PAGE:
WASHINGTON – Media giant Tribune Co., saddled with billions in debt since it became a privatel y held company last year, has hired bankruptcy advisers, according to its flagship newspaper, the Chicago Tribune.
The Chicago-based company owns a coast-to-coast empire with television stations and newspapers in most of the nation’s largest cities. Its holdings include the Los Angeles Times and cable television superstation WGN in Chicago, as well as the Chicago Cubs.
Tribune assumed some $13 billion in debt when real estate mogul Sam Zell engineered an employee-owned transition to private ownership one year ago this month. Hopes were high among employees that the company could be re-engineered to be a news company of the 21st century.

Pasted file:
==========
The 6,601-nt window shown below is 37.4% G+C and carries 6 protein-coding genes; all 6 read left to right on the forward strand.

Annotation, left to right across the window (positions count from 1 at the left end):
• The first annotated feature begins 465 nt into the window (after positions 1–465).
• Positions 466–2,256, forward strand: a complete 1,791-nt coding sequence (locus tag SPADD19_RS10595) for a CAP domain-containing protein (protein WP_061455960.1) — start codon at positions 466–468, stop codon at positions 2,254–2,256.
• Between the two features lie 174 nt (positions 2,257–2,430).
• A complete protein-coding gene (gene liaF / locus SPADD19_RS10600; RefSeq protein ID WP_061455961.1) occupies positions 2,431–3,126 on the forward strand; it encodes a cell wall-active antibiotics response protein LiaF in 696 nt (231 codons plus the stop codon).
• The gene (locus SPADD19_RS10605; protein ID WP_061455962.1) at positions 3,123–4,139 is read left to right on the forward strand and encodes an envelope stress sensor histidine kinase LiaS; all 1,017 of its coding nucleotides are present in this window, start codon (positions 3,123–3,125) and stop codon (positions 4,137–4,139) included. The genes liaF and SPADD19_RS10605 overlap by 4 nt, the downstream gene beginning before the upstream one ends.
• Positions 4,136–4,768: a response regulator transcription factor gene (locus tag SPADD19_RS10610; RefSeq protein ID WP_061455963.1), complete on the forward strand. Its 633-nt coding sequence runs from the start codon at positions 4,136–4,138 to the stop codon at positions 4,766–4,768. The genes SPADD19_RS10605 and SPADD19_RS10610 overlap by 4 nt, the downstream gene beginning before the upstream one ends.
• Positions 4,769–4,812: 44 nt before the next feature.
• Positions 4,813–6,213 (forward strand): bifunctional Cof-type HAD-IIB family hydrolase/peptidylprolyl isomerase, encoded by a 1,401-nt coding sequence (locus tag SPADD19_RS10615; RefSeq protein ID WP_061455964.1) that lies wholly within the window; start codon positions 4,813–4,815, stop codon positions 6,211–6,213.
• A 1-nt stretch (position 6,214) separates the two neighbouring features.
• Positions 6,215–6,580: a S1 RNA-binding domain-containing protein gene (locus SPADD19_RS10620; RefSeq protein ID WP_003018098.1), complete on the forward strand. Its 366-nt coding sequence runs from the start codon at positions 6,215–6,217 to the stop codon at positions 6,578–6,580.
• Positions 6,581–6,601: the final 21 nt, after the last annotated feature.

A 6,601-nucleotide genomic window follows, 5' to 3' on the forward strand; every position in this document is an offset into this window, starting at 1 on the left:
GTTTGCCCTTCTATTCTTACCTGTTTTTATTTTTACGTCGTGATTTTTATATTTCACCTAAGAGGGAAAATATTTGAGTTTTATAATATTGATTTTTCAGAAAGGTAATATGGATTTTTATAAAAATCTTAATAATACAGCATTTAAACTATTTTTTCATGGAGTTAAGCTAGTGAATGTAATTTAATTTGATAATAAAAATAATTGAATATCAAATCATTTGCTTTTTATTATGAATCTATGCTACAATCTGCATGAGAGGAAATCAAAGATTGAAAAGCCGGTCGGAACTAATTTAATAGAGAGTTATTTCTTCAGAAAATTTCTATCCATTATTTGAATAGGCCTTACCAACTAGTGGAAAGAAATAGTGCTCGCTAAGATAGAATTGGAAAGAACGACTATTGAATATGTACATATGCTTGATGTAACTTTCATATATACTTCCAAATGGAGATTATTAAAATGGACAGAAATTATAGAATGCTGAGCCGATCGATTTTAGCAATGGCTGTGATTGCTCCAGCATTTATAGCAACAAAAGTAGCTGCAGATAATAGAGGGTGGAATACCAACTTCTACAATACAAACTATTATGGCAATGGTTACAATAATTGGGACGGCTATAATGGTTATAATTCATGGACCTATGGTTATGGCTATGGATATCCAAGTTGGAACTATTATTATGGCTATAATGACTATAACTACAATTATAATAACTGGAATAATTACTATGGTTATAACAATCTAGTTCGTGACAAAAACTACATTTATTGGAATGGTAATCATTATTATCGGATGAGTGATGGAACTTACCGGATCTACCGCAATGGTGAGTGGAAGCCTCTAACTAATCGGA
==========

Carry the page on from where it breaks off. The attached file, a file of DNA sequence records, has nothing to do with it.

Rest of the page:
But sharply dropping advertising revenues have put the company in danger of being unable to meet its debt covenants and may force it to seek the shelter of bankruptcy reorganization, said a source close to the company who spoke on the condition of anonymity because Tribune is privately held.
The company has hired investment bank Lazard and law firm Sidley Austin to examine the company’s options, according to an article on the Tribune’s Web site.
Tribune declined to comment for this article but directed inquiries to the Chicago Tribune article, which was posted online Sunday evening.